California on track to lose at least one congressional seat after 2020 Census

WASHINGTON — California’s population is growing more slowly than expected, making it increasingly likely it will lose at least one congressional seat in 2020 — and maybe more.

“Right now, the current numbers that are coming in look very much like California is on track to lose a seat,” Public Policy Institute of California (PPIC) Research Fellow Eric McGhee told The Sacramento Bee.

McGhee’s assessment came after the state released its latest demographic report on May 1. The report, produced by the California Department of Finance, estimates that California added 186,807 residents in 2018, a growth rate of 0.47 percent. That is the slowest in the state’s history, the department noted, which it attributed to “a significant decline in births,” as well as lower student enrollment and a rise in deaths as California’s “Baby Boomers” continue to age.

Census Bureau data released in December also documented a slowdown.

That raises the stakes for the 2020 Census even higher. The Census Bureau will “reapportion” the country’s 435 U.S. House seats in 2021 based off the population numbers it tallies next year. It would then be up to the state’s independent redistricting commission to draw the new congressional districts lines for the apportioned seats.

— The Sacramento Bee

Robert Kraft wins major court ruling: Sex videos won’t be used in his case

WEST PALM BEACH, Fla. — Billionaire Robert Kraft got a major court victory Monday when a judge ordered prosecutors are forbidden from using sex videos secretly recorded by police during a massage parlor prostitution sting.

The ruling by Palm Beach County Judge Leonard Hanser effectively ends the prosecution of two misdemeanor counts pending since late February, barring a successful appeal by prosecutors.

Kraft, the 77-year-old owner of the New England Patriots professional football team, had been scheduled to appear in court on Tuesday for the scheduling of his trial.

Despite issuing a public apology, Kraft has been battling the charges with the help of an aggressive legal team that had challenged the legality of the investigation by Jupiter police.

— Sun Sentinel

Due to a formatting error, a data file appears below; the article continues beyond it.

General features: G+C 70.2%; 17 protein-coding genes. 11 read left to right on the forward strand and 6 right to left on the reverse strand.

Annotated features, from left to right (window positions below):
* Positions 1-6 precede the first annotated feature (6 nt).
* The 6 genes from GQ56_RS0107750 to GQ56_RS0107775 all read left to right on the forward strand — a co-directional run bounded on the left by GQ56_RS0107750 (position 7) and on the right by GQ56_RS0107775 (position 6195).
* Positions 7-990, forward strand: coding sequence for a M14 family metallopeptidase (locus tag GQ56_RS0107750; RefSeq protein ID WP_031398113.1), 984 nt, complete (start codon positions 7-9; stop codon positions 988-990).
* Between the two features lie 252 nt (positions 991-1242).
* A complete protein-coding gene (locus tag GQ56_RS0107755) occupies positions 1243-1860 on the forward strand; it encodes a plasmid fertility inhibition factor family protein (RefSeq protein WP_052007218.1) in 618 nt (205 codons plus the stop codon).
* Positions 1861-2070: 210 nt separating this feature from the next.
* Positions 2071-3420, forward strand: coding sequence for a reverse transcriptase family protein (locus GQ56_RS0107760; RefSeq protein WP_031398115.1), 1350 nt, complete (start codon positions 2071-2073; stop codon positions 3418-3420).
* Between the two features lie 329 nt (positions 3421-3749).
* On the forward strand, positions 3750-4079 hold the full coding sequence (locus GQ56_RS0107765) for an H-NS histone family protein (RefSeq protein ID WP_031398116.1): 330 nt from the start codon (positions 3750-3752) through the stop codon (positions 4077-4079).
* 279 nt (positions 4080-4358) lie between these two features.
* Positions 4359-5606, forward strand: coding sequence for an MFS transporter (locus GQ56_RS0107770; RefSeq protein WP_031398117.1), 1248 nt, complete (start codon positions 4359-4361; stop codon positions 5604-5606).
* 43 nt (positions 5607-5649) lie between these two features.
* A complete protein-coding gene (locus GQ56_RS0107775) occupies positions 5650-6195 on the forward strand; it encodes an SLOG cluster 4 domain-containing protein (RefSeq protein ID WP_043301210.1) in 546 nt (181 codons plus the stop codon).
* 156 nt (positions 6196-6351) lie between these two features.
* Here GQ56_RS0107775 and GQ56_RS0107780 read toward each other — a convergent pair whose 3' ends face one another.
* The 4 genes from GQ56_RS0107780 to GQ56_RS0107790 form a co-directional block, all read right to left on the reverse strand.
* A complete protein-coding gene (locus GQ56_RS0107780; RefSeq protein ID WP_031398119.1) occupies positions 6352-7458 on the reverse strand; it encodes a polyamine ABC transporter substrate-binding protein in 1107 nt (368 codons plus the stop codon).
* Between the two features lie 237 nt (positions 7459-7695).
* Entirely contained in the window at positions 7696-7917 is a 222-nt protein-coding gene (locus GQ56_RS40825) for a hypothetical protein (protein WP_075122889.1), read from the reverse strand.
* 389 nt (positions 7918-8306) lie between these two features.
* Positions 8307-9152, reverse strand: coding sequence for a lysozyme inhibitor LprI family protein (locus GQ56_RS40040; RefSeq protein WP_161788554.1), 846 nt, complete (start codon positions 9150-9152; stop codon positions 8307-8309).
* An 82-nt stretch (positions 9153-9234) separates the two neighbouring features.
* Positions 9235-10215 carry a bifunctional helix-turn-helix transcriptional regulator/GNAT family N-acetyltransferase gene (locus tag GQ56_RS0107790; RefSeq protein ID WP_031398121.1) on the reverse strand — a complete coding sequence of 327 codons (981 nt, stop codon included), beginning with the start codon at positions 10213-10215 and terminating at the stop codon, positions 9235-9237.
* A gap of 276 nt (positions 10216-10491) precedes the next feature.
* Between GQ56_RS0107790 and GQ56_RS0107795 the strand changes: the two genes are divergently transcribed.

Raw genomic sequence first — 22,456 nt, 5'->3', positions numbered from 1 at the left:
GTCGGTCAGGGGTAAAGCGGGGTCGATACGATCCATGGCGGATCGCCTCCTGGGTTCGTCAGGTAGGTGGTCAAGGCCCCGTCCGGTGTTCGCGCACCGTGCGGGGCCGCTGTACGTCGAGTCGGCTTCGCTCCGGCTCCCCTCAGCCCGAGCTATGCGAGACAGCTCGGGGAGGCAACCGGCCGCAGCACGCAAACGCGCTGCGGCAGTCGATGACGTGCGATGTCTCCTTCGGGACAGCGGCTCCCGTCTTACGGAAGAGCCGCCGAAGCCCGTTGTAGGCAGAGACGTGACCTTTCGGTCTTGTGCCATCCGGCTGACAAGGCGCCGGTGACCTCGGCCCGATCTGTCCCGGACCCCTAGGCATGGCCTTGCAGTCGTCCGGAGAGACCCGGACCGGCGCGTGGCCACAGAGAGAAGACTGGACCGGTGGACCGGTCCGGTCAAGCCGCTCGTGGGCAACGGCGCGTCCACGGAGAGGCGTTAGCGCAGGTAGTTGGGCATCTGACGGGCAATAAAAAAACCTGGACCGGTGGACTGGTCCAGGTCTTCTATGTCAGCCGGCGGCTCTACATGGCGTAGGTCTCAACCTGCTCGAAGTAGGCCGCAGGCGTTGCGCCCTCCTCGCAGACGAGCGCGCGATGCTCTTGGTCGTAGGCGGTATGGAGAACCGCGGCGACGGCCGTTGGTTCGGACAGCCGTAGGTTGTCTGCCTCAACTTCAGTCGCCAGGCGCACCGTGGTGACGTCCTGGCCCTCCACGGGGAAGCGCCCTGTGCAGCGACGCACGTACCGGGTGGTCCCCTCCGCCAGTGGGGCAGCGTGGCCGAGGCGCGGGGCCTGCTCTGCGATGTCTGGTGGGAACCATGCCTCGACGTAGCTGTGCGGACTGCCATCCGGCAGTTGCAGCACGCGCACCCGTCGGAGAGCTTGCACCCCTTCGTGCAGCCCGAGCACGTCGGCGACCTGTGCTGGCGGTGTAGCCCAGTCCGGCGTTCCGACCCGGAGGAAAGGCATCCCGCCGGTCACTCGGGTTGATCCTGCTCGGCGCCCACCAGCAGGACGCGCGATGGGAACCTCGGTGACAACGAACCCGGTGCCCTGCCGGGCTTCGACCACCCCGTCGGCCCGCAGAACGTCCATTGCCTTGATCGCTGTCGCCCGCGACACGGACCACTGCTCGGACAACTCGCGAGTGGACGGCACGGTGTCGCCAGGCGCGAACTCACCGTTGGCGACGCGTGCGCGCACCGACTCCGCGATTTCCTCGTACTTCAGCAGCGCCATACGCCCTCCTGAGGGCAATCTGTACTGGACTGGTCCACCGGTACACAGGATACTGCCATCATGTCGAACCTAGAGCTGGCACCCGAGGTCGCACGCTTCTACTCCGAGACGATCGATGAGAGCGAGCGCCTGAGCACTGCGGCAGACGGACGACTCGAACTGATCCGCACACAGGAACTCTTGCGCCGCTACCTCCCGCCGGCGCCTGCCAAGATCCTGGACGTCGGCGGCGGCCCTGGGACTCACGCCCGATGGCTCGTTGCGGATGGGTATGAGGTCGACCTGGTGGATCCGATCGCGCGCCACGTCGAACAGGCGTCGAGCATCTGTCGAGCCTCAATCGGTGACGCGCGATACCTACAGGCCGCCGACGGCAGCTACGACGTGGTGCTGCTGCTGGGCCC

Majestic wild horses are being chased, bitten by unleashed dogs roaming Outer Banks

CHARLOTTE, N.C. — Free roaming dogs have become the latest threat facing the wild horses living on North Carolina’s Outer Banks, according to the Corolla Wild Horse Fund.

The problem isn’t wild dogs, but rather tourists’ unleashed pets, which are harassing, chasing and even biting the horses, says herd manager Meg Puckett.

On Monday, she posted a video showing the harassment in action, as a herd on the beach tried to fend off a dog. One horse becomes so angry that it can be seen with its mouth open, trying to bite the canine, Puckett pointed out.

There have been three incident reports in the last week of dogs “chasing and harassing the horses,” Puckett said on Facebook.

— The Charlotte Observer

Conn. mosque fire was intentionally set, investigators say

NEW HAVEN, Conn. — A two-alarm fire that heavily damaged a New Haven mosque over the weekend was intentionally set and a federal criminal investigation is underway, local and state officials said Monday afternoon.

“This was intentionally set,” New Haven Fire Chief John Alston said. “Any time there’s an event like this in a house of worship, anywhere in the United States, it triggers a response of both the ATF, the FBI and state and local authorities. That has happened.”

The fire just before 4 p.m. Sunday at the Diayanet Mosque on Middle Avenue rendered the building uninhabitable at the beginning of the holy month of Ramadan, which includes daily fasting from dawn to sunset and ends with the major holiday Eid al-Fitr.

Officials would not release more details about why they believe the fire was intentional, citing the ongoing investigation.

— The Hartford Courant